Andy Mukherjee is a Bloomberg Gadfly columnist covering industrial companies and financial services. He previously was a columnist for Reuters Breakingviews. He has also worked for the Straits Times, ET NOW and Bloomberg News.

To make amends for its inexplicably harsh monetary policy, the Reserve Bank of India pruned its benchmark interest rate by a quarter-point in early August. Two months later, the RBI has chosen to stay pat. If the previous move was a delayed placebo, the latest inaction prepares the ground for a risky experimental treatment. 

That's because New Delhi is getting desperate to revive slowing growth, which, at an estimated 6.8 percent for the fiscal year, may be running 1.5 percentage points lower than the economy's potential, according to Bloomberg Intelligence economist Abhishek Gupta's estimates.

Precariously Perched
Global investors have plowed $20 billion into Indian fixed-income markets so far in 2017, the most in three years; any policy misstep could raise the risk of a reversal
Source: Central Depository Services

Knowing that a hawkish RBI wouldn't overlook the impact of rising fuel prices on inflation, the government decided on Tuesday night to curb the excise duties it charges on gasoline and diesel. On the surface, that doesn't amount to much: $4 billion in forgone tax revenue over a full 12-month period. In fact, during the remaining six months of the current fiscal year, the largess won't increase Finance Minister Arun Jaitley's budget deficit by more than 0.05 percent of GDP. But the sobering impact on headline inflation, which jumped from 2.4 percent in July to 3.4 percent in August, would be immediate and leave the RBI with no excuse to delay its next rate cut. 

If this looks like a bold -- but eventually futile -- calculation to wake the RBI from its slumber, what makes it risky is the wariness in Indian markets.

Spot the Froth
Indian stocks beat emerging-market peers despite weak earnings
Source: MSCI Inc., Bloomberg

Take equities. Analysts' earnings estimates for the benchmark Nifty 50 index have grown by less than 5 percent this year, compared with a 20 percent jump for the MSCI Index for Asia-Pacific outside of Japan. Yet, the Nifty has rallied 27 percent this year in dollar terms, beating the regional index.

The situation in bond markets, where foreigners plowed in $20 billion so far this year, is even more precarious. Folks at ICICI Securities, a primary dealer in Indian sovereign debt, reckon that the planned budget deficit of 3.2 percent of GDP will miss the goal by half a percentage point. The slippage is partly because the central bank's dividend to the government is lower this year, and partly because selling state assets or telecom spectrum may not be a money-spinner.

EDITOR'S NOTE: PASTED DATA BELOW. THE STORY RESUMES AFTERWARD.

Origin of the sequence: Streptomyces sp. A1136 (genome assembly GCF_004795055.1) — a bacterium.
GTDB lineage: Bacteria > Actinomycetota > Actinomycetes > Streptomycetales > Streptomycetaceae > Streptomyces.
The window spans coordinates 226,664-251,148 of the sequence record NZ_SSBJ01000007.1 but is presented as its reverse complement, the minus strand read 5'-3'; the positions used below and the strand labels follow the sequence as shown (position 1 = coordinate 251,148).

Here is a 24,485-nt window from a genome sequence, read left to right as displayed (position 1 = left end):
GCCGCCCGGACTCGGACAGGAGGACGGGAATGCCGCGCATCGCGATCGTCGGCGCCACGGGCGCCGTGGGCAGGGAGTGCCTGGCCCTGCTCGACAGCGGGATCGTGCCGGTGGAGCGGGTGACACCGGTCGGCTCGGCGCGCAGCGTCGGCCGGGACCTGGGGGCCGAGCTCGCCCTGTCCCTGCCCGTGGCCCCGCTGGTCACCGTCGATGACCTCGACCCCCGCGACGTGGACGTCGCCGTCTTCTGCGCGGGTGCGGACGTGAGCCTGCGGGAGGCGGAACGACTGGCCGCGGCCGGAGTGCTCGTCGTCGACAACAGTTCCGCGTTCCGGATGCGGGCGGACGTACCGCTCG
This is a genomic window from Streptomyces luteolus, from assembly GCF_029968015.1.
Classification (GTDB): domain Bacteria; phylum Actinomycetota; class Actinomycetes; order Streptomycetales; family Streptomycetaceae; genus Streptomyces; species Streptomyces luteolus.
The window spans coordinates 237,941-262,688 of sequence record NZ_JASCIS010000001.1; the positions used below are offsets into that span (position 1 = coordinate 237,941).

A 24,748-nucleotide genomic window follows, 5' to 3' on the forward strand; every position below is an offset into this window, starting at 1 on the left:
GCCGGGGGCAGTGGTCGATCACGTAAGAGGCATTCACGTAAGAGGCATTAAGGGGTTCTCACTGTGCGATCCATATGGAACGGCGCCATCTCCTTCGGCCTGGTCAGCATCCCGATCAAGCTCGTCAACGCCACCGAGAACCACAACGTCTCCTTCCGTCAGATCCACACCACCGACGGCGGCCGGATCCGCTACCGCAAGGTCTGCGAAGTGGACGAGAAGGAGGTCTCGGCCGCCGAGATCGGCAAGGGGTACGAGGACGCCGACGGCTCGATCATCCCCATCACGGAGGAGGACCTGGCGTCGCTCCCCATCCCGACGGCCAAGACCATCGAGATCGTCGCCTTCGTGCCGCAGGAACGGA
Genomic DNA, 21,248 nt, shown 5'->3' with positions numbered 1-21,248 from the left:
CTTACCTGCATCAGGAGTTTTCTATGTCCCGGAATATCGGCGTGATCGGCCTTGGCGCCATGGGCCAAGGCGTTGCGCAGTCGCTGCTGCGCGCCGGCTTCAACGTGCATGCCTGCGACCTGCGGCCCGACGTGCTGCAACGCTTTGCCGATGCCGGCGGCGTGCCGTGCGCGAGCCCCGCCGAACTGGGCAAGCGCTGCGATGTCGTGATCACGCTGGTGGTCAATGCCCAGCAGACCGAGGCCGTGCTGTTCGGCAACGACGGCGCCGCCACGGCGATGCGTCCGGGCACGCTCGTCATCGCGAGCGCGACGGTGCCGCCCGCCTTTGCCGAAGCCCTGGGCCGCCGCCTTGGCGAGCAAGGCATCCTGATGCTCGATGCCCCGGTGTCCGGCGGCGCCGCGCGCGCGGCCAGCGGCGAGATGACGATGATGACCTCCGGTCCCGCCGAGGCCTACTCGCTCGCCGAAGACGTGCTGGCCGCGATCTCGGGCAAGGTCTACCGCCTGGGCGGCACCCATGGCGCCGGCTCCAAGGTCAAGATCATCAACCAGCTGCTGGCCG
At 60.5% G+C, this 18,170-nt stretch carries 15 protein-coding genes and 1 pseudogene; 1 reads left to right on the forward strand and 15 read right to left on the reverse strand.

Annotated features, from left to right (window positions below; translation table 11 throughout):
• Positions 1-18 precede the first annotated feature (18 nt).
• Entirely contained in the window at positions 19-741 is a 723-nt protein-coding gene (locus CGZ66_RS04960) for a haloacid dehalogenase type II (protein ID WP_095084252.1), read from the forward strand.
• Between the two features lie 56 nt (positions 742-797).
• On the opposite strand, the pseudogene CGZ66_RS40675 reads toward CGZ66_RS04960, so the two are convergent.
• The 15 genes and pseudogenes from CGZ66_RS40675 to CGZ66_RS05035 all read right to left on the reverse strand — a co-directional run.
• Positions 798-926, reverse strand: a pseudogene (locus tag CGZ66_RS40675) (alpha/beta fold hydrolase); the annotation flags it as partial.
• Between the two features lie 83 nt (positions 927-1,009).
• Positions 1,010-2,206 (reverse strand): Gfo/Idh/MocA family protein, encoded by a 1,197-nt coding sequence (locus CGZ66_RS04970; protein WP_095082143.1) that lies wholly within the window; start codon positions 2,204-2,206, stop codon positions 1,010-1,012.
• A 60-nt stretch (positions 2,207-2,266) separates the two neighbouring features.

The only way to avoid this outcome would be if India's new nationwide goods and services tax were hugely successful. But the GST is so poorly designed and shoddily implemented that its single biggest contribution this year may be to deprive exporters of working capital just when global growth is gathering momentum.

The Curse That Became a Blessing
Oil used to be a drag on India's public finances; but falling international crude prices gave New Delhi the chance to reap a windfall by boosting duties and cutting subsidies
Source: ICICI Securities
Note: FY18 figures are estimates.

On top of all this comes the cut in petroleum excise duties. This is a tax that fetches New Delhi three times as much money now as it did in 2014. By forgoing about one-tenth of that revenue to spur the RBI into action, the government has made things complicated for itself. An increase in world crude prices would spark a clamor by consumers for further reductions in petroleum taxes. At some point, India's bond markets will balk at financing a widening deficit at current yields.

To sidestep an attack by bond vigilantes, the government might have to cut its capital expenditure on roads, ports and other infrastructure. That could pinch growth even more, pushing back hopes for a revival in private investment. India Inc.'s uninspiring earnings would then droop further. With its hand-wringing, the RBI is leaving the patient in risky hands.

This column does not necessarily reflect the opinion of Bloomberg LP and its owners.

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Andy Mukherjee in Hong Kong at

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Paul Sillitoe at